In April this year, the IRM’s Internal Model Industry Forum (IMIF) released a report which outlined how insurance companies can factor operational risk into their insurance purchasing decisions – and many of its points are relevant to risk managers within all organisations.
Historically, the tasks of modelling operational risk and purchasing insurance have been handled separately, with responsibility for each often sitting with different teams or departments. However, those firms that have moved away from a siloed approach are much better placed to assess how much risk to transfer to insurers, as they are able to use information generated by a robust operational risk management framework.
Putting risk data to work
Within the IMIF report, Caroline Coombe, chief executive of loss data consortium ORIC International, said: “Operational risk tools such as internal and external loss event data, risk control self-assessments, operational risk scenarios and, ultimately, the internal model, go hand-in-hand with loss mitigation. There is a real opportunity for firms to use insurance to manage their risk profile and maximise capital efficiency.”
By properly identifying, managing and reporting risks and loss events, risk managers can help to provide a clear rationale for their firm’s insurance purchase decisions, as well as making sure they are fully aligned to the organisation’s risk profile and associated risk appetites. Providing this information to insurers will allow them to compare it with their own extensive experience within the market. In turn, this opens up the possibility of bespoke insurance, which is becoming an increasingly popular option.
This approach also demonstrates the robustness of the firm’s risk management processes to internal and external stakeholders, including shareholders, debt holders and credit rating agencies.
Aligning risk and insurance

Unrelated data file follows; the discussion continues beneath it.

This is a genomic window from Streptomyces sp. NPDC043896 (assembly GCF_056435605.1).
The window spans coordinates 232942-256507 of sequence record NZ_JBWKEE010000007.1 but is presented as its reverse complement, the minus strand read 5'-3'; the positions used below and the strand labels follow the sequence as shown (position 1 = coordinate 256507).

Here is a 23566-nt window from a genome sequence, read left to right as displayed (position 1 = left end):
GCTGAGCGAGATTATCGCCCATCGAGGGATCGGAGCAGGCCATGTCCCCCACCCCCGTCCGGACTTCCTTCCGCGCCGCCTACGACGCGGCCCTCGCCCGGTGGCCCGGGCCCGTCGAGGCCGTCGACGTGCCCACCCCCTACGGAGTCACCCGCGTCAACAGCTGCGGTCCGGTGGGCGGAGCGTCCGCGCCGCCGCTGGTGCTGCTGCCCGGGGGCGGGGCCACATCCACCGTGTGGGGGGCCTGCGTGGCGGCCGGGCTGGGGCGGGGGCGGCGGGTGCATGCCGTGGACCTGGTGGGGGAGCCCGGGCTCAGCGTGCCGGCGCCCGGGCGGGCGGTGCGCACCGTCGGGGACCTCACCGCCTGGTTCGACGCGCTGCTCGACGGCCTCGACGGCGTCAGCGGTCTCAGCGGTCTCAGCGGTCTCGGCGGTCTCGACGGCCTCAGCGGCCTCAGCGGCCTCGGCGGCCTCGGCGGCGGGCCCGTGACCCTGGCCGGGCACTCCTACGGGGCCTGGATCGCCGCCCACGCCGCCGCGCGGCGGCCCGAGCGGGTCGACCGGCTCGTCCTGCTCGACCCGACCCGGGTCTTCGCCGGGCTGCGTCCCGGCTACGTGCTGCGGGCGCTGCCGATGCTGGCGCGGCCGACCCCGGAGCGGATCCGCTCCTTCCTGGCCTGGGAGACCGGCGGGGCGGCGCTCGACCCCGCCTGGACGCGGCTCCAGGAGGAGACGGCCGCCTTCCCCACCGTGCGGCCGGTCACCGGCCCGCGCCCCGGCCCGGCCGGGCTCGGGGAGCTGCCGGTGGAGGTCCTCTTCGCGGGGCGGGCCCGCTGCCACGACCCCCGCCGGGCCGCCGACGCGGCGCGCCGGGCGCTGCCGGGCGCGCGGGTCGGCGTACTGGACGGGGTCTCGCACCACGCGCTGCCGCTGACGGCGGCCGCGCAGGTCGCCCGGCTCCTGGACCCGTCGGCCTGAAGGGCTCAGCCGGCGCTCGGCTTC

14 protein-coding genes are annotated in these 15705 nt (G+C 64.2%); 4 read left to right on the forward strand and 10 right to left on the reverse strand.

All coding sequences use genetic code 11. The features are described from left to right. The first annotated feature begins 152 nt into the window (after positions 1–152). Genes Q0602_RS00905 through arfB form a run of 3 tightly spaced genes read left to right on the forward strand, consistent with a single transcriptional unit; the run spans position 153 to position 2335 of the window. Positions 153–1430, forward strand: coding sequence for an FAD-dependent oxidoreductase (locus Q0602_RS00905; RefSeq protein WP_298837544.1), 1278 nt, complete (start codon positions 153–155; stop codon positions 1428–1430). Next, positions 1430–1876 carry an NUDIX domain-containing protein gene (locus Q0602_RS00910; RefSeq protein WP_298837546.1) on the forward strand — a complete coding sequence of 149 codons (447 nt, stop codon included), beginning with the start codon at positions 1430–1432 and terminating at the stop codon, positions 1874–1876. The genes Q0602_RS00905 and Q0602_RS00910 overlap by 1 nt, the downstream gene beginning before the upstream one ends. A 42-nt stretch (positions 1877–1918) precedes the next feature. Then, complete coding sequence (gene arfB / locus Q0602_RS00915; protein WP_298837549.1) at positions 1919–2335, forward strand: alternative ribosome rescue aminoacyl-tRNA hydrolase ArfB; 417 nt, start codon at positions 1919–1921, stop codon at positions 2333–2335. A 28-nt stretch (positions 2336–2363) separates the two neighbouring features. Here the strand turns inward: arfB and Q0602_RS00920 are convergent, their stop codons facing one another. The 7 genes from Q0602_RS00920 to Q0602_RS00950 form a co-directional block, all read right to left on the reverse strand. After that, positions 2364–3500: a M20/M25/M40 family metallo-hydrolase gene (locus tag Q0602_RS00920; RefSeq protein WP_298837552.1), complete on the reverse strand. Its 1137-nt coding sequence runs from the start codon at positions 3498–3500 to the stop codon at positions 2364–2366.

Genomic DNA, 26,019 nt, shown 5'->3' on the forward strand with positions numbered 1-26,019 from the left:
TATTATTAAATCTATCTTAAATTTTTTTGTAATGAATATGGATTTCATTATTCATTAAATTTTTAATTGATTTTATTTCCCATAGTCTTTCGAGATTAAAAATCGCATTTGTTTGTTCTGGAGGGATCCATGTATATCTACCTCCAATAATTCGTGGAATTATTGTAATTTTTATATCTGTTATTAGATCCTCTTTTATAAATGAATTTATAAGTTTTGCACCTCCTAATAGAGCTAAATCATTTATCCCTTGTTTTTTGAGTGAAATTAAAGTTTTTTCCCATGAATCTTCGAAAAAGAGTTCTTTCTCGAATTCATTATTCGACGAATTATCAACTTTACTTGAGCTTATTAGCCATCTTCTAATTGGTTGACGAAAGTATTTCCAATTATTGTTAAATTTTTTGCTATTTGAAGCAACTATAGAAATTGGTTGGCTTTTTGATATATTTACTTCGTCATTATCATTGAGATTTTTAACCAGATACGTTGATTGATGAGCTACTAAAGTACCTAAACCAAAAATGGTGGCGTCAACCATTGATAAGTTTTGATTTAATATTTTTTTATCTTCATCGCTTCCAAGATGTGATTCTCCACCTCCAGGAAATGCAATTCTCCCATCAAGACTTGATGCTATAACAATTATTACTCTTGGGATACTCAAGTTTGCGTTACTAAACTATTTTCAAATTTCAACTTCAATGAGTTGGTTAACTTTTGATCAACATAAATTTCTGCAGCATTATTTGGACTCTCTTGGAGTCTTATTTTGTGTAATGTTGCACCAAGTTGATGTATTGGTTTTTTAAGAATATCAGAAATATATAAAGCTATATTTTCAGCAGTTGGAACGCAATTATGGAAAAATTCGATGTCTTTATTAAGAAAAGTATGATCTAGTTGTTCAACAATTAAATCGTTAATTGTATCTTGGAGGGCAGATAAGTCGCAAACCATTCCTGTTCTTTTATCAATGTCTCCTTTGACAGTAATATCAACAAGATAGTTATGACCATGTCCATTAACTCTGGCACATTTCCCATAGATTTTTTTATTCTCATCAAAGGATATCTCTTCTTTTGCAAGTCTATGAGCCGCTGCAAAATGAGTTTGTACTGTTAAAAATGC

Risk managers need to look at their operational risk framework and insurance decisions in parallel, considering how the various elements of the framework inform insurance decisions, and to what extent information from insurance programmes informs operational risk management assessments. They must also consider whether outputs and decisions from the two frameworks are consistent and whether there are processes in place to ensure this is maintained.
Other key considerations for risk managers include ensuring consistency between the firm’s insurance programme and its risk profile, and being able to quantify the impact of one on the other. This becomes especially important when assessing capital requirements and factoring in any scenario work. Risk managers should also assess the extent to which the rest of the organisation has a common view of the operational risks faced and insurance purchased, in order to ensure consistent risk management decisions.
The IMIF believes there is not enough awareness at a senior level of the advantages of aligning operational risk and insurance processes, but the benefits of moving away from siloed working are abundantly clear; if risk managers are able to ensure the decisions made by insurance purchasers are closely aligned to their own, the process becomes two-way, with both sides benefitting from the insights generated from each other’s frameworks.